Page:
The Badminton World Federation’s Humans of Shuttle Time series presents the perspectives of those who work on badminton development at the grassroots level.
Matt Simpson, Shuttle Time National Coordinator for Badminton Australia, talks about his journey in sport including 13 years as a competitive diver. Nowadays, he shares his passion for sport through the Shuttle Time programme.
As a child I was extremely lucky to have been given the opportunity to play several sports. Whether or not this impacted the family’s finances, my parents never hesitated from allowing us to play sport. My parents had the attitude of ‘try as much as you like until you find your thing’, so along with sports like indoor soccer, trampolining, AFL football, beach volleyball, rugby, tennis and heaps more, I chose diving (the springboard kind) and so my sport journey was locked in as a competitive diver for 13 years, and then as coach for over 15 years now. I grew up in a safe and active community. We had lots of park space, the roads were fairly quiet and there were ample sport centres, fields and pools that were accessible to everyone.
First brush with badminton
Like many school kids in Australia, I experienced badminton as part of a physical education program for a few weeks at primary school but it was never really a sport that I engaged with heavily. Badminton was a sport that I had played during my schooling, and my exposure was brief but enjoyable.
I thought that it was fun at the time, especially the speed at which you can hit the shuttle even as a child, and then it’s fairly easy to hit the shuttle again – more so than tennis.
My main relationship with badminton has been in my work role as an adult, I’m the Participation Coordinator at Badminton Australia and so my job is to give as many kids as possible the opportunity to engage with the sport.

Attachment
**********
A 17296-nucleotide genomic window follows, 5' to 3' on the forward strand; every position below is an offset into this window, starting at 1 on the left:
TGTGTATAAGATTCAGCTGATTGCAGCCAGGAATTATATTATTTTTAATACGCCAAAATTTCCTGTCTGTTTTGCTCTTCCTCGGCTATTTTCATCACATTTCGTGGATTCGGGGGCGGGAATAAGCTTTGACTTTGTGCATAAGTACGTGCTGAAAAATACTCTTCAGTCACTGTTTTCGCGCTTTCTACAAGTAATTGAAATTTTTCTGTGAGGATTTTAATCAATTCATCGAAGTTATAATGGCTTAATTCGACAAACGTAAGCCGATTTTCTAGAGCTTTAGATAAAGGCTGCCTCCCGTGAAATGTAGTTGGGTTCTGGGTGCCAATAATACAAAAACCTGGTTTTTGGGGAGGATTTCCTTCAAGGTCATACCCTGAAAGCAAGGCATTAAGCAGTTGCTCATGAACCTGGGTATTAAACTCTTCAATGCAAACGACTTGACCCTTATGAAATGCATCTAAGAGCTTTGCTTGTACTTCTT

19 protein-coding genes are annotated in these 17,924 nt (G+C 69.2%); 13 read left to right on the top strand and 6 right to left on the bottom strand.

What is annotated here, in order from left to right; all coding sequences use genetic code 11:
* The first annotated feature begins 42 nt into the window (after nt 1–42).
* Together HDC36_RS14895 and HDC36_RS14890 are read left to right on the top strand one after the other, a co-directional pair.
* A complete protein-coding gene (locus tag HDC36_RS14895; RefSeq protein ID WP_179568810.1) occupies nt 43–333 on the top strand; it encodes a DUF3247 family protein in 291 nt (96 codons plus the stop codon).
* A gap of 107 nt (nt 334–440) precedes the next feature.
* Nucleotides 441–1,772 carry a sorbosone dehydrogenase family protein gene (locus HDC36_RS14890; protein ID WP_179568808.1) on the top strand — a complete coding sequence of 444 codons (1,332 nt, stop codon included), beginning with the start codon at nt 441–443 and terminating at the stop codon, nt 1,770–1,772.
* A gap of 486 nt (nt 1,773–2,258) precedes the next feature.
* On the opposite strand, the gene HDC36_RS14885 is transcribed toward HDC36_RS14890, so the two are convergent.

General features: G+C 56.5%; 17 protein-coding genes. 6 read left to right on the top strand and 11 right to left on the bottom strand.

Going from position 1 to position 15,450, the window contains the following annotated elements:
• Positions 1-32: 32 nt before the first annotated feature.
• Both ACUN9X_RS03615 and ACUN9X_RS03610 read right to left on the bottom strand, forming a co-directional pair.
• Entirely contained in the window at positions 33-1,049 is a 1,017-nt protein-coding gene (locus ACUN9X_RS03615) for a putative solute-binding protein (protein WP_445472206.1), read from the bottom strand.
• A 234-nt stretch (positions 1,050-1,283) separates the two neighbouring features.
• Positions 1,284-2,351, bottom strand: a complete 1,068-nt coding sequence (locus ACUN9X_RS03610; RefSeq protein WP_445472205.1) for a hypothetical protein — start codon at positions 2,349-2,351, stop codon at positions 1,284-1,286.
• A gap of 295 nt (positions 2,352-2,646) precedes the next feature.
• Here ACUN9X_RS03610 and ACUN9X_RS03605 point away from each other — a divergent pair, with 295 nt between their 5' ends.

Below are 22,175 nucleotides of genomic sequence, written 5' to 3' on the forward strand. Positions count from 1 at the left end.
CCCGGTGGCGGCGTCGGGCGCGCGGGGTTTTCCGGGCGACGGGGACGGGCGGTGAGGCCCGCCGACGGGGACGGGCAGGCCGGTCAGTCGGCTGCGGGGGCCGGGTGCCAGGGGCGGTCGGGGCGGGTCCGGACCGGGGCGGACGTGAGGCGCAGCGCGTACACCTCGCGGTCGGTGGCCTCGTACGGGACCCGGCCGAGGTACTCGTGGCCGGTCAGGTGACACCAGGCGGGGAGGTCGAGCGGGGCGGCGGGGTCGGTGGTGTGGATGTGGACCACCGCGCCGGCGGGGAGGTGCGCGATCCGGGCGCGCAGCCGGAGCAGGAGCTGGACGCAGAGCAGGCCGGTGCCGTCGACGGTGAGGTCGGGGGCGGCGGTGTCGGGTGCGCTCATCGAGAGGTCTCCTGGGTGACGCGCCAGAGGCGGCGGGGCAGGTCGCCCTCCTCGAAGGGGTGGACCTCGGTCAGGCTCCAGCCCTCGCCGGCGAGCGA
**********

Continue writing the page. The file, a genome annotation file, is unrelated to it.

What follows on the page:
In the first six months of my starting work with Badminton Australia I was invited to watch the Australian Open in Sydney in 2019, to go behind the scenes and assist helped my understanding of the sport at the highest level, and also to see the reach that the sport has outside Australia. To experience the ambience, with the chants from Indonesian supporters and recent immigrants to Australia; their obsession with the sport was amazing. I want more Australians to understand and experience that passion from the fans and that atmosphere.
I have met countless great people in the badminton community in Australia. Peter Roberts, a fantastic badminton person and highly experienced sport administrator, is someone who taught me so much about the game, the people, the history of badminton in Australia and the technical aspects of how to play the sport well.
What badminton means
Badminton is a way for me to help people engage in physical activity when they thought they may not have been able to, and to introduce young Australians to a smaller sport that may interest them more than the traditional mainstream sports here in Australia.
It is a game that teaches patience along with speed, technique with power, and the subtle art of tactical play. Young children can play with their grandparents and have an awesome time, an amputee can play with an able-bodied person, men against women – it is truly a sport for all.
Developing badminton in the community
In Australia we have a government-funded system that provides schools with money to pay for equipment and coaches to undertake sport programmes as part of their physical development. I was able to increase the number of children playing badminton from 6000-8000 across a year up to around 25,000 through improving processes at Badminton Australia, and by engaging with our partners to better serve those wanting to run badminton. It’s been so great to know that so many more children have now been exposed to badminton.
Impact of Shuttle Time
We use Shuttle Time for our Sporting Schools Programme and so 25,000 Australian kids have taken part in Shuttle Time over the past 12 months, learning the fun element of badminton and some of the basic badminton skills that are embedded within. It’s also given the opportunity for hundreds of teachers to complete the training and add badminton to their own toolkits for the rest of their teaching careers.
By distilling a sport down to its most simple movements and skills, it creates a great programme that can be accessed by anyone and modified for everyone. Its simplicity is its greatest asset!
Article adapted from Badminton Oceania website.